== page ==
Biking Daytona and Beyond

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Embark on an east coast bike trip from motorcycle mecca Daytona through small towns and past historic sites.

While motorcyclists from around the world come to Daytona Bike Week primarily for the action along Main Street and its immediate environs, Florida's highways and byways offer plenty to see and do for those willing to venture beyond the borders of Daytona Beach.


Northern Exploration

To the north lies St. Augustine, and from the nexus of activity in downtown Daytona Beach, one merely needs to follow North Atlantic Avenue into Ormond Beach and stay the course to get there.

Entering Ormond Beach, hotels give way to palm trees along what has become Route A1A, and storied multi-unit lodging is replaced by multi-million dollar single-family homes. Airborne gulls ride the currents with the free-spirited nature of a biker on the open road.

In Flagler Beach, even the dunes eventually disappear and the view to my right is an unimpeded panorama of waves coming ashore from the horizon. A sea breeze blows in, a cool constant that makes the ride even more refreshing. 

Pressing on toward St. Augustine, the town of Summer Haven is picture-book perfect, and a trip down "Old A1A" along the beach is a must.

Another detour beckons at Fort Mantanzas National Monument. Here, visitors are ferried to the outpost for hands-on exploration led by a guide in period costume. Admission is free, and boats leave the dock every hour on the half hour.


Historical St. Augustine

My next stop is the St. Augustine Lighthouse and Museum - sightlines from atop the 165-foot, 219-stair tower afford terrific views of the harbor, and accessing the lookout provides a bit of a workout as well.

Want to rest your weary bones once you've reached St. Augustine? Being lazy has never been as easy as on the grounds of Castillo de San Marcos National Monument: its grassy embankment is the perfect place to relax and watch boats in the harbor.

St. Augustine's Colonial Spanish Quarter is a pedestrian maze of shops, eateries and attractions such as the Oldest Wooden Schoolhouse in America. Nearby, a four-room house carved out of a fallen Redwood tree in the parking lot of the Ripley's Believe It or Not! Museum whets one's appetite for the oddities inside.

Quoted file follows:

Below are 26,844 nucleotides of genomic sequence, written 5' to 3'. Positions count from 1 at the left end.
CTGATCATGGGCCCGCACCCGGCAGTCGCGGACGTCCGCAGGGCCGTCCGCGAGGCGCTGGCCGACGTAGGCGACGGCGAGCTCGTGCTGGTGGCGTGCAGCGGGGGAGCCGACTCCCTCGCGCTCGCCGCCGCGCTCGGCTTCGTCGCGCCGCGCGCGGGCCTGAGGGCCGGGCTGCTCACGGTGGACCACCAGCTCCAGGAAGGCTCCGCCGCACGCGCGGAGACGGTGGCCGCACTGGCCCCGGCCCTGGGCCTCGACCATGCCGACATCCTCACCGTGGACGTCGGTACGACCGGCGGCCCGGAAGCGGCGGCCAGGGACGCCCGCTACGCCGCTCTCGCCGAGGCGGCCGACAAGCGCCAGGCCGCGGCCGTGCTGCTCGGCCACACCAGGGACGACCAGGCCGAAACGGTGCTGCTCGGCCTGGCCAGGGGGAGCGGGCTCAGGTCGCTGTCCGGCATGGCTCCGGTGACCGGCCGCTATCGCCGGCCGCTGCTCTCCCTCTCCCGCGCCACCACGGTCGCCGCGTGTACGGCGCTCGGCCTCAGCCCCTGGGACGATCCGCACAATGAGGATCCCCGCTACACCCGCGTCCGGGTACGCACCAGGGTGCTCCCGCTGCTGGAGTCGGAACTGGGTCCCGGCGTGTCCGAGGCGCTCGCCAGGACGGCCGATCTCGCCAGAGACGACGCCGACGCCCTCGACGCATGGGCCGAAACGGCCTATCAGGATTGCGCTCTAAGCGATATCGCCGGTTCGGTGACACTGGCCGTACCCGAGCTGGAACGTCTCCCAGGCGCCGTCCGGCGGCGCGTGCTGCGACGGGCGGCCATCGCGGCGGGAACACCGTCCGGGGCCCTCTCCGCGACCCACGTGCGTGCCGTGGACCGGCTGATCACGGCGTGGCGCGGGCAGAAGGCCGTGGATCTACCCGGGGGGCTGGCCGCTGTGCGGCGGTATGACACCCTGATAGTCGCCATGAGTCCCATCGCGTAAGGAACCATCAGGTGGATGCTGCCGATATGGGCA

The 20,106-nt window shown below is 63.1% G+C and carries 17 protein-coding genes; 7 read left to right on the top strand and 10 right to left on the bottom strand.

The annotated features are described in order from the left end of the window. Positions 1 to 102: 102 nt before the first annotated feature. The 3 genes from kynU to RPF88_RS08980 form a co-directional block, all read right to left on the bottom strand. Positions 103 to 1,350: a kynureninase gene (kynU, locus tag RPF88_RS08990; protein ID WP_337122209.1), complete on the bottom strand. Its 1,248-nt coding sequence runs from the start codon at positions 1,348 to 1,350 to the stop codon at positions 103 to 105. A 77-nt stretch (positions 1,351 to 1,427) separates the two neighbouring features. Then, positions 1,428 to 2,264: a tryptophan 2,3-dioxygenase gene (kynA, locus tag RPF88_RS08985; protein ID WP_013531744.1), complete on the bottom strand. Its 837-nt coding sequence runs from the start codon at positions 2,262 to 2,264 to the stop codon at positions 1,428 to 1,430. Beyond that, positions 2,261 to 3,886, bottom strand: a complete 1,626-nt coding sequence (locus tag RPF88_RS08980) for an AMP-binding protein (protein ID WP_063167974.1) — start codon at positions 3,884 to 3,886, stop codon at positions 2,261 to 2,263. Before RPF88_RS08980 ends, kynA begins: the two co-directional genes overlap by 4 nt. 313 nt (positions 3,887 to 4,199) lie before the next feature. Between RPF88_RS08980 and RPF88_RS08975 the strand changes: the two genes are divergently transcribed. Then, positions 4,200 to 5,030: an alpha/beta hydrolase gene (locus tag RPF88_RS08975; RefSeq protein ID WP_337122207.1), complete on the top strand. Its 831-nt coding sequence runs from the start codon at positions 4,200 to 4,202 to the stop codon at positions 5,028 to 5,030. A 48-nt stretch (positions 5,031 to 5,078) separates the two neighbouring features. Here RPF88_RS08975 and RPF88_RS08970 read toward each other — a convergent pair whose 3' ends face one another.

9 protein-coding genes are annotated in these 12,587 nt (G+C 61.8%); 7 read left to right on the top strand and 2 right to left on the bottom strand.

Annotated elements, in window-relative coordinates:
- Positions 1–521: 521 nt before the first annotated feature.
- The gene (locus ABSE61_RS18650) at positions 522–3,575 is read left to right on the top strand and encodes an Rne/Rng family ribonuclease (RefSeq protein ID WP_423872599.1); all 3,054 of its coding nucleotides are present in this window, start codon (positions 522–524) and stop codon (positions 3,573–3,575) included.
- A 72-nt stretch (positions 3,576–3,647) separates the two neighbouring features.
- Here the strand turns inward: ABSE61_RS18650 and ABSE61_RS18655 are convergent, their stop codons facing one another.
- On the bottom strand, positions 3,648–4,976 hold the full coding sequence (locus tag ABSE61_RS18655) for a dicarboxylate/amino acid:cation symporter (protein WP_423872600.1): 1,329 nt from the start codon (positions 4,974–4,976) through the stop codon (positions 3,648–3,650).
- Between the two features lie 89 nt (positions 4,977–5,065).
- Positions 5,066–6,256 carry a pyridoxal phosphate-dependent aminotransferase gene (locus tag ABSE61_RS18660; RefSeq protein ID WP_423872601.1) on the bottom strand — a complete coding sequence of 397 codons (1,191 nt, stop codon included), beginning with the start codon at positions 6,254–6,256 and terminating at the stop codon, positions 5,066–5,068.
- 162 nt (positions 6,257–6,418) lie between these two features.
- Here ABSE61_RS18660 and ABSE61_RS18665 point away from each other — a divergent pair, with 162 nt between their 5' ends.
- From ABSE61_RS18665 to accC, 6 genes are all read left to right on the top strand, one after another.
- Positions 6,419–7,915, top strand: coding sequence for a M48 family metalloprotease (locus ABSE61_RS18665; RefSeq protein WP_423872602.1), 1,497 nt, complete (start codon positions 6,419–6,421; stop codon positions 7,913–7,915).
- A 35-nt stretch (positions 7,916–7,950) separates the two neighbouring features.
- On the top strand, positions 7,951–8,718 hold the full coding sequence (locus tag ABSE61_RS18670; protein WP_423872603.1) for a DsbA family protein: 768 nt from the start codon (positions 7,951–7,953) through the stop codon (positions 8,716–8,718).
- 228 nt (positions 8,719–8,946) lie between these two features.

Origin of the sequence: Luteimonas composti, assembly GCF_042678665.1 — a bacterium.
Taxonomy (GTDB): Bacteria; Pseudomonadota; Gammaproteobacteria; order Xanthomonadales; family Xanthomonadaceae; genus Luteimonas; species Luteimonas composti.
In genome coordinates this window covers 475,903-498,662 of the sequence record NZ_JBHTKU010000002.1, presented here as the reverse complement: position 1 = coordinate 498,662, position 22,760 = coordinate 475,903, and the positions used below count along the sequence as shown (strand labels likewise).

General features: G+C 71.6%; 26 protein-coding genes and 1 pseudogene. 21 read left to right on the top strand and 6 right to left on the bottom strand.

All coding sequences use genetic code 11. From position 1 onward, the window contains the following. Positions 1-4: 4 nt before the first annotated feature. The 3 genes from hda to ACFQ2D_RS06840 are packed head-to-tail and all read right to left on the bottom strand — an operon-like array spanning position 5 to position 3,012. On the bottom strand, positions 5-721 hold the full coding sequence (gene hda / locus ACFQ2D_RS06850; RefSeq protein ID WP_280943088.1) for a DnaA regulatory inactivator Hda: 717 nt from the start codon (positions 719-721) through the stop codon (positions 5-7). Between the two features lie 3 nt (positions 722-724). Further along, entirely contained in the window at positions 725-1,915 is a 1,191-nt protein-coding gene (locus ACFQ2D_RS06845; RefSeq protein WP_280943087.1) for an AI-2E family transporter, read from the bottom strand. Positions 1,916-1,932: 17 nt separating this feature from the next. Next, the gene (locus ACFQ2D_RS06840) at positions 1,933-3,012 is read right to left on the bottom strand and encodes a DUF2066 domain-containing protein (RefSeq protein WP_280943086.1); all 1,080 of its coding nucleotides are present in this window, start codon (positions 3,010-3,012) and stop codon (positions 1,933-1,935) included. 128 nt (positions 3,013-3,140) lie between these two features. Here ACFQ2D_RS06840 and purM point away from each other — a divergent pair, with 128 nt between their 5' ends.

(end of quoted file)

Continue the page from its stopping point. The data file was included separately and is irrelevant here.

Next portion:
Rural Routes

A few quick turns lead to Route 16, your passageway to Route 13 - the treat of this trip. Canopied by soaring moss-covered trees that run along the St. John's River, it alternates sweeping esses with straight-as-an-arrow stretches that demand a twist of the wrist.

At the junction of Routes 13 and 207, there's a crab shack nestled on a bend in the river just before the road takes you through farmers' fields and small towns. Palatka, at the intersection of Routes 207 and 17, is the first from St. Augustine to offer all services, so be aware of your gas gauge.

Drive south on Route 19 to enjoy the solitude of Ocala National Forest. If you've opted for all the pit stops listed, the sun will be dipping toward the horizon, so head east on Route 40 to return to Ormond Beach.


Around Orlando

North of Orlando lies Winter Park, whose stony Park Avenue is a brick-lined runway of boutiques and art galleries. Follow it to the end and relax as someone else takes the helm for an hour-long boat tour of the area's notable estates.

East on Route 44 takes you to New Smyrna Beach, where turning north on Route 1 brings you full circle. A final detour to the Ponce de Leon Inlet Lighthouse is worth a dash up the stairs to watch the sun set and gain a new perspective on Daytona.

Interestingly, no matter how far from Main Street one roams, "Bikers Welcome" signs appear almost everywhere; it's this hospitality that keeps people coming back to Florida year after year.

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